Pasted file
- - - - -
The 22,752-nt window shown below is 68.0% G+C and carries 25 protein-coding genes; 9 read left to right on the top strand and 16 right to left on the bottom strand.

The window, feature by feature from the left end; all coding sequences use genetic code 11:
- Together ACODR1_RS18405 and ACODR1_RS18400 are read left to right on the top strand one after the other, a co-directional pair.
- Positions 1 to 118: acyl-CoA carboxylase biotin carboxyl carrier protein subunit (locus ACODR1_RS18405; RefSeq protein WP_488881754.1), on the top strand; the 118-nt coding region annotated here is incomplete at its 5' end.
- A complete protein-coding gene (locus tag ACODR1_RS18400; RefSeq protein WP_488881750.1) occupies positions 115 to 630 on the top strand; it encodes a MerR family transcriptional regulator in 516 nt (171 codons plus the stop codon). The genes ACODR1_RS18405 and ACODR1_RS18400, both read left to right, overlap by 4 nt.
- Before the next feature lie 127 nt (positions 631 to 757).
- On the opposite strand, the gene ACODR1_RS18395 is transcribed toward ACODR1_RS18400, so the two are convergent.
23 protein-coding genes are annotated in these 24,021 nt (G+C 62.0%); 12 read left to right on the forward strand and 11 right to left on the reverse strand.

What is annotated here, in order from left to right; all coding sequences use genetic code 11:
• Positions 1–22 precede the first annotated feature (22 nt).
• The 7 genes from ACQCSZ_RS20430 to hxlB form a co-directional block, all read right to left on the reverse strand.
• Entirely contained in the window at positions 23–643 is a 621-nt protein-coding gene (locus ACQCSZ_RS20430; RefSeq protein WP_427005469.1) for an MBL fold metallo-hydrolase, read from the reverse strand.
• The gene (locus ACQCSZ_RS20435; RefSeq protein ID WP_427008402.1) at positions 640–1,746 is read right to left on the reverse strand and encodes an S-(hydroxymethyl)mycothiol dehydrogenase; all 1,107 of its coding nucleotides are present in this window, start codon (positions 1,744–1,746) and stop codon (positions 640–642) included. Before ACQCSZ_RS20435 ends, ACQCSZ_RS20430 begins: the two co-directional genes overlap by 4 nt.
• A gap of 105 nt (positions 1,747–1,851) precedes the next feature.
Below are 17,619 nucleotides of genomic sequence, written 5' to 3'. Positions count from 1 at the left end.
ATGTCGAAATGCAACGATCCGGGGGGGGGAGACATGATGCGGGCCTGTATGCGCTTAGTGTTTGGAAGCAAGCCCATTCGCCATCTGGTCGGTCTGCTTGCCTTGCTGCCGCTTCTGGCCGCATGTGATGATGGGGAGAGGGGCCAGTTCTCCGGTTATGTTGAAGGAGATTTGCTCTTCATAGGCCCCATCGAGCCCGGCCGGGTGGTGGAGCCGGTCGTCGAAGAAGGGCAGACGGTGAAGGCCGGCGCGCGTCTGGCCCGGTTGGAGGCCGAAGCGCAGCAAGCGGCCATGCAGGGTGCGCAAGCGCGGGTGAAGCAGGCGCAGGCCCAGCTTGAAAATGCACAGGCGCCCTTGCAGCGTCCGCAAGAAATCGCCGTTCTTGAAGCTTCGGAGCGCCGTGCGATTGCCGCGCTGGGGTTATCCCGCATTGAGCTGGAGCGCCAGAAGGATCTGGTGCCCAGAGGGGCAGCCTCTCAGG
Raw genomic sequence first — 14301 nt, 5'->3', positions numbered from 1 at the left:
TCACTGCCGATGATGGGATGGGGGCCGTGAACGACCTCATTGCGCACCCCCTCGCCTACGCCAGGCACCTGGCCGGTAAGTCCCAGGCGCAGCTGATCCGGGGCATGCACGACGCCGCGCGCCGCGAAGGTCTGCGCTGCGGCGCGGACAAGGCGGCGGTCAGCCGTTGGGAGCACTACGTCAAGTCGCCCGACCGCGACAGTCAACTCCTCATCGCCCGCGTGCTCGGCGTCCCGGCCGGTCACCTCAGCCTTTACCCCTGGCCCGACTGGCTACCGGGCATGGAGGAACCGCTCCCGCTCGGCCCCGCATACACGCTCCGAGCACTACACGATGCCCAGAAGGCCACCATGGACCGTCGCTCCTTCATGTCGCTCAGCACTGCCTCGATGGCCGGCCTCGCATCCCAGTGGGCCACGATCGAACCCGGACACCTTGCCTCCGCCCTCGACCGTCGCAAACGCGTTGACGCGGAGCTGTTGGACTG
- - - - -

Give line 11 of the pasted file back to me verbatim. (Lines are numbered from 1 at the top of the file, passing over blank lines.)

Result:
• The 7 genes from ACQCSZ_RS20430 to hxlB form a co-directional block, all read right to left on the reverse strand.